The First Time: Deciding If I’m Ready for Sex


The First Time: Deciding If I’m Ready for Sex

For people who’ve never had sex before, thinking about first-time sex might cause a lot of different feelings. Curiosity, confusion, impatience, excitement, embarrassment, fear… these are all possible. People can also feel anxious about having sex for the first time and wonder if they’re really ready for it.

Having sex is a personal decision, but it can help to think about some common concerns. What will the first time feel like? Will it hurt or be awkward? What age is best? And how can you really tell if you’re ready?

Common myths about sex

Sometimes, people choose to have sex (or not have sex) because they believe in certain things about sex. These things aren’t always true – they might apply to some people, but for some others, they’re more myth than fact. Sex does not necessarily:

  • Give you a longer or closer relationship
  • Give you or your partner life-changing pleasure
  • Feel a certain way (good, bad, painful, pleasurable…) the first time
  • Make you more important or popular with your friends or partner
  • Make you more mature, “grown up”, or a different person

When deciding if you’re ready or not, it can help to remember which things are facts, and which things are possible but not certain.

Will the first time having sex hurt?

Will your first time hurt? Not necessarily. There is a big myth that having anal sex and vaginal sex for the first time will be painful and bloody. This is usually not the case. When it is painful or if there is a bit of blood, it usually has to do with being uncomfortable, feeling too tense, or not using enough lube. You can learn more about the hymen and the first time on our site.

Will the first time be awkward?

Some people worry that the first time will be awkward, or they might do something wrong. Sex puts everyone in a vulnerable position, where people often don’t know how things work. Often, you’re on the same page as your partners. Remember that they have no idea what feels good, uncomfortable, or painful for you, so everyone is learning!

Any time you have sex, even if it’s the 100th time with the same person, it’s a great idea to talk about what you might want. Say when something feels good or when it doesn’t, and ask if your partners are enjoying themselves. By going slow and asking lots of questions, you can figure out what each of you likes!

That being said, sometimes sex is awkward! No one is perfect at sex, and that’s OK. Doing your best to laugh together and then move on can make you feel more comfortable trying new things and figuring out what you like.

How do I know if I’m ready for sex?

People choose to have sex for many different reasons. So, this is a question only you can answer. Some of the questions you need to ask yourself are:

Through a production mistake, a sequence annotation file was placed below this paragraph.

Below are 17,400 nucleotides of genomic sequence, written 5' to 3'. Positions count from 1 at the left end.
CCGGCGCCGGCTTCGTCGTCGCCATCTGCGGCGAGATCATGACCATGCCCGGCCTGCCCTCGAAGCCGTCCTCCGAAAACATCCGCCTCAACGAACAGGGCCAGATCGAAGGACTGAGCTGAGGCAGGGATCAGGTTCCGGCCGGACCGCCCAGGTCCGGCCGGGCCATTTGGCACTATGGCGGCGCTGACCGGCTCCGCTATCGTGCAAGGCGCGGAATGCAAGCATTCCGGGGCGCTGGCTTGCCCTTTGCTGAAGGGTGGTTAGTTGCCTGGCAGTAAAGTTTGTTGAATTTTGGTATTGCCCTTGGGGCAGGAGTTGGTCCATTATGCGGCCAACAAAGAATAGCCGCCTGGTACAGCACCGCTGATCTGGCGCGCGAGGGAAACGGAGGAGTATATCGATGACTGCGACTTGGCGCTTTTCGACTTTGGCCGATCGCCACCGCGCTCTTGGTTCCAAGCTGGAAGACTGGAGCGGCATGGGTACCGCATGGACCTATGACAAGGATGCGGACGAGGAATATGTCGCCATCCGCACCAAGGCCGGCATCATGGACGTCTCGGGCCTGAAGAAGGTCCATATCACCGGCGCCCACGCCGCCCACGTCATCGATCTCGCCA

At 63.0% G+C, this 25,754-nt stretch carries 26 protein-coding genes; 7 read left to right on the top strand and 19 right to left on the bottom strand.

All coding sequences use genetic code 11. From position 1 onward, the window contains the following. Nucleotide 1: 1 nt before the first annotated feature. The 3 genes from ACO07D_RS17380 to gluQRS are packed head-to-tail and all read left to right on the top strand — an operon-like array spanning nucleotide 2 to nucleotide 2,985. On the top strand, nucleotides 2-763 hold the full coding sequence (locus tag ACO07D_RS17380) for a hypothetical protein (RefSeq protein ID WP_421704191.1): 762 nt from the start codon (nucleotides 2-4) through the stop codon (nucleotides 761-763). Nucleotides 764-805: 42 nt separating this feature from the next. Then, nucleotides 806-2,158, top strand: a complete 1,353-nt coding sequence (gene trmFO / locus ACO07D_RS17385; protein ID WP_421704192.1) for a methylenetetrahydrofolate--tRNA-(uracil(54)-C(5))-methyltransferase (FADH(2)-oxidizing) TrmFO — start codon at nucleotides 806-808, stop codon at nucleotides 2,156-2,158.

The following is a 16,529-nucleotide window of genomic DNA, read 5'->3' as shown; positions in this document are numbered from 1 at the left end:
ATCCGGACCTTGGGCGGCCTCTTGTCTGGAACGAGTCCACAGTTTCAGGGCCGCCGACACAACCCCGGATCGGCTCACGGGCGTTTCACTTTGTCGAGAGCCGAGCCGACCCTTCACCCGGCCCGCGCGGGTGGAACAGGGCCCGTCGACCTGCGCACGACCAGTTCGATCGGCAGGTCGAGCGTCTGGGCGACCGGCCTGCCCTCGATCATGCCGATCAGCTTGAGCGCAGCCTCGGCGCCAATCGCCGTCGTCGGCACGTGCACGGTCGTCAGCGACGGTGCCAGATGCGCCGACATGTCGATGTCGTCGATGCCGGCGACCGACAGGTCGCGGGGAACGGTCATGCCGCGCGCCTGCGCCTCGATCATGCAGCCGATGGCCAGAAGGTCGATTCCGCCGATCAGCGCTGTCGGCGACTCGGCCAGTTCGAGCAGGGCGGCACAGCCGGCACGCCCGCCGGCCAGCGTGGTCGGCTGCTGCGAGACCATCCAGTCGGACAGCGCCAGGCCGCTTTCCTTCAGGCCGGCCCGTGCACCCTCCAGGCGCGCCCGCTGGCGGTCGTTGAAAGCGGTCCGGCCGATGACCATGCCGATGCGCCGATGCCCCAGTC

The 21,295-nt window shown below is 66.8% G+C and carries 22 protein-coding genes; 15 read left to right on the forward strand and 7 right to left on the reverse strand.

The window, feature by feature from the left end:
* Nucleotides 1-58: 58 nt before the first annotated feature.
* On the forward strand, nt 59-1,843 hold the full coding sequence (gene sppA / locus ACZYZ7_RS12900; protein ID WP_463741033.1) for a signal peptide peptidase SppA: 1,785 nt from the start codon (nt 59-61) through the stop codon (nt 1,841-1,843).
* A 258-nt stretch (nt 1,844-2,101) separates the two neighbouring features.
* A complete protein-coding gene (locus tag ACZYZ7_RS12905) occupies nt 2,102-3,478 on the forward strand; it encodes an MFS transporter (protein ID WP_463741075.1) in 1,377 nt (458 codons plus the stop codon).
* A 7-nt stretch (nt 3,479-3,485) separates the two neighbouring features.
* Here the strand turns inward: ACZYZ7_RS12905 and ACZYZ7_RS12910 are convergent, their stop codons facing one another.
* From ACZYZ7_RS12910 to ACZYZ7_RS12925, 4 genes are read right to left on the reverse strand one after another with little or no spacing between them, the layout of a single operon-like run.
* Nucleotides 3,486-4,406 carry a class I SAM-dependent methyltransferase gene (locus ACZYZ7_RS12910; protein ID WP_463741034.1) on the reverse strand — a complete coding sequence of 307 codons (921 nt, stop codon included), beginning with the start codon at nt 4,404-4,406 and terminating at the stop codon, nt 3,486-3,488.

• Do you want to have sex for yourself?
  • Does your partner(s) want to have sex?
  • Do I care about how my partner(s) feel?
  • Does my partner(s) care about how I feel?
  • Are you and your partner(s) aware of safer sex methods and potential consequences of sex? (pregnancy, infection, getting hurt in some way)
  • Do you and your partner(s) agree on how to protect yourselves?
  • Are you sure about your answer to the above questions?

These questions might help you shape the first time experience that you’re interested in. If you answered no to any of the questions above, it may be a sign that you are not quite comfortable with having sex with your partner(s).

Am I old enough?

Age of consent laws say how old you and your partners can be for sex to be consensual. Only people who are 16 years old or older can consent to sex with anyone regardless of age. If you’re 12-16 years old, you can only consent to sex with people who are close to your age. Also, in order to consent to sex with someone in a position of authority (like a teacher, coach, or minister), you need to be over 18 years old.

There are laws about what’s considered consensual sex in Canada. It’s illegal to have any kind of sexual touching or sex with someone without their consent . This is called sexual assault.

You are allowed to decide when you want to have sex. When someone does or doesn’t have sex, it is a very personal, individual choice. When you know you really want to have sex, accept the risks, have an enthusiastic consenting partner, and feel you know what is best, this is usually a good sign you are ready for sex!

In Canada, 30% of teenagers aged 15 – 17 years old reported having sex at that age, while 68% of teenagers aged 18 – 19 reported having sex. Less than half of Canadian teenagers (aged 12 – 19) report having sex for the first time before the age of 18 and more than 2/3 reported having sex before the age of 20.



More info

First Intercourse 101

Provides information (more scientific) for teens thinking of having sex for the first time, such as arousal, pain, bleeding, orgasm, finishing, and aftercare. –


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